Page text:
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This page helps you prepare to review how well you are doing and make sure everyone involved in safeguarding is properly supported.
Safeguarding must be at the core of what you do each day, every day. You can set that expectation by reflecting it in all your organisation’s key documents.
It’s a good idea to also show that you take your organisational values seriously, through senior staff leading by example and by finding time to incorporate safeguarding every day. This will demonstrate your commitment and show everyone how safeguarding works in practice.
Staff and volunteers need the right support and management. Your organisation must have clear rules for the level of supervision needed in day-to-day activities, so people can be kept safe.
The decision will depend on:
In most organisations there should be limited opportunities for someone to work unsupervised with children or adults at risk of harm. The relevant manager should be aware of any lone working and it must be in line with the organisation’s policies and procedures.
There are additional rules about supervision levels and criminal records or DBS checks. For example, some activities will require staff or volunteers to carry out enhanced DBS checks with the Disclosure and Barring Service if they are not supervised, but will not require those checks if they are supervised by someone the whole time.
Everyone can benefit from having time to step back from their everyday activities and consider how things are going. If your staff or volunteers are in contact with children and adults at risk of harm, it’s important they have space for discussion and reflection on how they are working with those people and with each other.
The nature and frequency of your organisation's contact with children and adults at risk will determine how regular and structured the sessions should be. A session could range from a catch up coffee every few months to more formal meetings.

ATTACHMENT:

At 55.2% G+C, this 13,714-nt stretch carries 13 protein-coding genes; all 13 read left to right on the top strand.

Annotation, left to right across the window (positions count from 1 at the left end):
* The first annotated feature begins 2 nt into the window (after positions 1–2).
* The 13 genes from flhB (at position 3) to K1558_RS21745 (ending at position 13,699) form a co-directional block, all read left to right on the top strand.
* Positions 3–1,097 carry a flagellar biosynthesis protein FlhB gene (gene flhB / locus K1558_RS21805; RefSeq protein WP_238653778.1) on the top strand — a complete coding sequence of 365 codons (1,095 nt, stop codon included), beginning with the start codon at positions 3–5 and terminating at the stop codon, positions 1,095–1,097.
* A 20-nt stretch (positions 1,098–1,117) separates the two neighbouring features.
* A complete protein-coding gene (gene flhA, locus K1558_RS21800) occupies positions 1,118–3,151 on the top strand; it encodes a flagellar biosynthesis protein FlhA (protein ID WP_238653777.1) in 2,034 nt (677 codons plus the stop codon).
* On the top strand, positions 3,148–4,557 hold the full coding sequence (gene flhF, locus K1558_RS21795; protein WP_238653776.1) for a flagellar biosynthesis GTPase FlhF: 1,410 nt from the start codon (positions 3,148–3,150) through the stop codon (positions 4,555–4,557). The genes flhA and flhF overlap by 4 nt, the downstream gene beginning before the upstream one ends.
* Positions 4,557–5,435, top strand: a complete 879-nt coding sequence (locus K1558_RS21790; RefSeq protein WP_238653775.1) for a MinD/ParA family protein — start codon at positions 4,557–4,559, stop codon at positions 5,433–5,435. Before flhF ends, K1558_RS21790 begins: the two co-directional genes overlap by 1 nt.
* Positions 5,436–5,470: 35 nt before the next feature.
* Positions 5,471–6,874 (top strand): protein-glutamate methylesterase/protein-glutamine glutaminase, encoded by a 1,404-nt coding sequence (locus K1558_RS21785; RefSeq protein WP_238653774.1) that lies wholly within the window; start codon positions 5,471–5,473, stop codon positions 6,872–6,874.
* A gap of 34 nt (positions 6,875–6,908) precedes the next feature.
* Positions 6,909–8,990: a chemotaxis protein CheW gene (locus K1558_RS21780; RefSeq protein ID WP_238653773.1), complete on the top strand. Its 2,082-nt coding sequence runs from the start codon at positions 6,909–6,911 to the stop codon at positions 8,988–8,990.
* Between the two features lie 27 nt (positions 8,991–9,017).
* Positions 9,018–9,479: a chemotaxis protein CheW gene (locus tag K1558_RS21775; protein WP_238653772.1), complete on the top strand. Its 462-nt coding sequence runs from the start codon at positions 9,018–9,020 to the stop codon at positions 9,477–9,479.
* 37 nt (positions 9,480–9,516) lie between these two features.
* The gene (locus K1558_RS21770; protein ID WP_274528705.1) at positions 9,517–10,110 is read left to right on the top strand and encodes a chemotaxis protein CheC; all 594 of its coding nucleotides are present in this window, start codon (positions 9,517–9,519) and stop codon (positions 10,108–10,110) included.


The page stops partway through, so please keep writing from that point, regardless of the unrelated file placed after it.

Running these sessions makes it harder for people to fall into bad habits. You should make sure people think about the relationships they are forming and review how they could be improved. There should always be an opportunity for them to share any concerns.
These concerns might be about:
Within your team there could be staff or volunteers who have experienced harm, harassment or abuse themselves or know people who have. These experiences of harm could come back to them through working with children or adults at risk or hearing other people's concerns. This could provoke strong emotional reactions which affect the way they respond to a child, adult at risk or someone they are worried about. When you put sessions in place to reflect and step back, it’s easier for those people to carry out their work.
You need to actively use your code of conduct to make it effective. It’s essential that leaders in the organisation respond quickly when someone is not behaving as expected. This will demonstrate how important the Code of Conduct is and your commitment to keeping everyone safe from harm. When someone breaks the Code of Conduct, you should take action. This could mean giving all staff and volunteers a gentle reminder or additional training. In some cases, you may need to carry out a formal disciplinary process.
In most organisations, you will need different policies in place for how you deal with unacceptable behaviour from staff, volunteers and the people you work with.
You should report back to staff and volunteers about safeguarding in the organisation on a regular basis.
Last reviewed: 25 February 2021Help us improve this content
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